Human rights activist suing Twitter for allegedly giving Saudi spies access to his info

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A Saudi human rights activist has filed a lawsuit against Twitter, alleging that the company hired two people who spied on behalf of the government of Saudi Arabia and accessed his personal information.

Ali Al-Ahmed, head of the human rights advocacy organization Institute for Gulf Affairs, has frequently been critical of the Saudi government. Twitter, Al-Ahmed claims, did not have the right to disclose or share his private information under its own privacy policy and should have done more to protect his information. He names two men in the suit who were indicted last year (.pdf) by federal prosecutors for working as agents of the Saudi government while working for Twitter several years ago.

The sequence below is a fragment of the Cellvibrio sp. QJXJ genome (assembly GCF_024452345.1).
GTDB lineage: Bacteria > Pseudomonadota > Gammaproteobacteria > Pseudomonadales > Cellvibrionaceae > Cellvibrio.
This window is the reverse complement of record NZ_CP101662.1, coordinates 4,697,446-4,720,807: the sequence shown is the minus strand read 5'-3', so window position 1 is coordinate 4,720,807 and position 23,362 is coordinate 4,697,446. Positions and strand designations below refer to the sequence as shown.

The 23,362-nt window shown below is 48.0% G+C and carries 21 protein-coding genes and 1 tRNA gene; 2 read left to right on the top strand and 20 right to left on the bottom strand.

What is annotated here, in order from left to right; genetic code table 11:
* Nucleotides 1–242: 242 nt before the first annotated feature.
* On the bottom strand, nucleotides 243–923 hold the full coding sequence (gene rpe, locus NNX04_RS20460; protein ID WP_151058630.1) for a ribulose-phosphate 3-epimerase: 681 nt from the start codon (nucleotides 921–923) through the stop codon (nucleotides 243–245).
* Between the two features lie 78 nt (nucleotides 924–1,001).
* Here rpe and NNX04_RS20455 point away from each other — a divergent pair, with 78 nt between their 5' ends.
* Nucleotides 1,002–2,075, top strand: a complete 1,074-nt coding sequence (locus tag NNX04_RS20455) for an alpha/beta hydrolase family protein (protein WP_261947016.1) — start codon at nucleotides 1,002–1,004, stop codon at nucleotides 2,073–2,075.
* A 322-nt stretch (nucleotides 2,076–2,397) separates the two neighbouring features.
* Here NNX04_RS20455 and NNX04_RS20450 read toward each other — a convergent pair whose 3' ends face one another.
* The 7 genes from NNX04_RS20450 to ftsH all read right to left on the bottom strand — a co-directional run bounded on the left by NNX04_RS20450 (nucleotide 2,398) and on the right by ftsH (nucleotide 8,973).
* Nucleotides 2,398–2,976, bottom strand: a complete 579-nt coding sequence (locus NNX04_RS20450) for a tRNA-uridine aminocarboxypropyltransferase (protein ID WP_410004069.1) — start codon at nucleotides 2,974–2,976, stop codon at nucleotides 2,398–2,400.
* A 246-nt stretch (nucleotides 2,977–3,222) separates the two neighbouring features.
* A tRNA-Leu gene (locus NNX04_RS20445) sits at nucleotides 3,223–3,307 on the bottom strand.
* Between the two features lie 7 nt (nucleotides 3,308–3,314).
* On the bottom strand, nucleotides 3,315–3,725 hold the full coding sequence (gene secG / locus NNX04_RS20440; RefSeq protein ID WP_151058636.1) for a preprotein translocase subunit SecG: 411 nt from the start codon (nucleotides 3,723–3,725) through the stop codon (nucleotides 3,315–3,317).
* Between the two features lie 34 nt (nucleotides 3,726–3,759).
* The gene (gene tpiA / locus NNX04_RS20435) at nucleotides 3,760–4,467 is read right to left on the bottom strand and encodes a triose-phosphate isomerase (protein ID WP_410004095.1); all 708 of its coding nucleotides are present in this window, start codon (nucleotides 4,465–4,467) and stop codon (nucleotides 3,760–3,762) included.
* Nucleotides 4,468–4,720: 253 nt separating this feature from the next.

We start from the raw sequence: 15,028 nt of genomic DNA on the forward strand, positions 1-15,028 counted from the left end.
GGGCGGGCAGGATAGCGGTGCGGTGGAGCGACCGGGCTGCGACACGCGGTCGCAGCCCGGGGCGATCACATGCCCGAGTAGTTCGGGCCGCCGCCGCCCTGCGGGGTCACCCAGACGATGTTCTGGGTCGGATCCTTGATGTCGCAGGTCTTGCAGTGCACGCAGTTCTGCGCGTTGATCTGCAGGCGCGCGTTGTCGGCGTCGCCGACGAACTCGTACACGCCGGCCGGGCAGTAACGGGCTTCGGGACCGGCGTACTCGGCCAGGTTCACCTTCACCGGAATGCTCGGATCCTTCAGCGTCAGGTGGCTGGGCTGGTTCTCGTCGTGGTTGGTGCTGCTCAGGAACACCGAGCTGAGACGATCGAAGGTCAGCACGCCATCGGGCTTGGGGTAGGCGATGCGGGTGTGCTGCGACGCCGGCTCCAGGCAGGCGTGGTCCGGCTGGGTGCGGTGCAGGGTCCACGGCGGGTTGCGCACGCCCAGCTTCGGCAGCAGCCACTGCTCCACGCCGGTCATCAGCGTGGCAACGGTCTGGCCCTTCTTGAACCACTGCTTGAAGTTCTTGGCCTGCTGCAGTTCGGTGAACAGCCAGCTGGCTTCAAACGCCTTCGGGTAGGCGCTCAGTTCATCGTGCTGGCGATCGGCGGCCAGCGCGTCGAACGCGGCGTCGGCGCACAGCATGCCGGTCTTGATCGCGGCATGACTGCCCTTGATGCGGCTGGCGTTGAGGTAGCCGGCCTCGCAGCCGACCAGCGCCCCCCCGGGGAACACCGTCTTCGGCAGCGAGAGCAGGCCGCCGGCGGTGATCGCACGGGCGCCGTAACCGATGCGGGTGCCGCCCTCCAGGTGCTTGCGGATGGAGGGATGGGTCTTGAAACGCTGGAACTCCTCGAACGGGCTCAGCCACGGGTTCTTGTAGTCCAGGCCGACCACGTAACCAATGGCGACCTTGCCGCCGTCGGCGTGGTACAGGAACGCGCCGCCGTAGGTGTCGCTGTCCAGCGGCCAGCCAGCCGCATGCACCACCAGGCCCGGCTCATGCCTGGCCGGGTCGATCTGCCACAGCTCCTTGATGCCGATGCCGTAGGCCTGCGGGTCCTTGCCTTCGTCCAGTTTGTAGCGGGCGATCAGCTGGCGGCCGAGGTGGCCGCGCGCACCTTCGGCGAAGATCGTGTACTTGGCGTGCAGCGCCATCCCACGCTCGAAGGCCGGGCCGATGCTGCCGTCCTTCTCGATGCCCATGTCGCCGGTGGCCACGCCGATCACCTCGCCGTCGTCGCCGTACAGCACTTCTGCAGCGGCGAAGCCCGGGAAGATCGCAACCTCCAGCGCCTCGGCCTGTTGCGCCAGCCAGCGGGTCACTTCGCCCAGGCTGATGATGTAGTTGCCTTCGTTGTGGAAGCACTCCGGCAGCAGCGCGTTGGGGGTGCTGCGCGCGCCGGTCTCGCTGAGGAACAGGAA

Al-Ahmed also claims in the lawsuit that his Twitter account was suspended in 2018 without explanation and has yet to be reinstated despite repeated appeals. The lawsuit alleges that the company has kept Al-Ahmed’s Arabic-language account inaccessible so as not to displease the Saudi government.

“While Twitter may wish to play the victim of state-sponsored espionage, Twitter’s conduct in punishing the victims of this intrigue, including Mr. Al-Ahmed, tells a far different story: one of ratification, complicity, and/or adoption tailored to appease a neigh beneficial owner and preserve access to a key market, the [Kingdom of Saudi Arabia],” the complaint states.

Al-Ahmed is seeking reinstatement of his Arabic-language Twitter account and unspecified damages.

Twitter declined to comment Friday.

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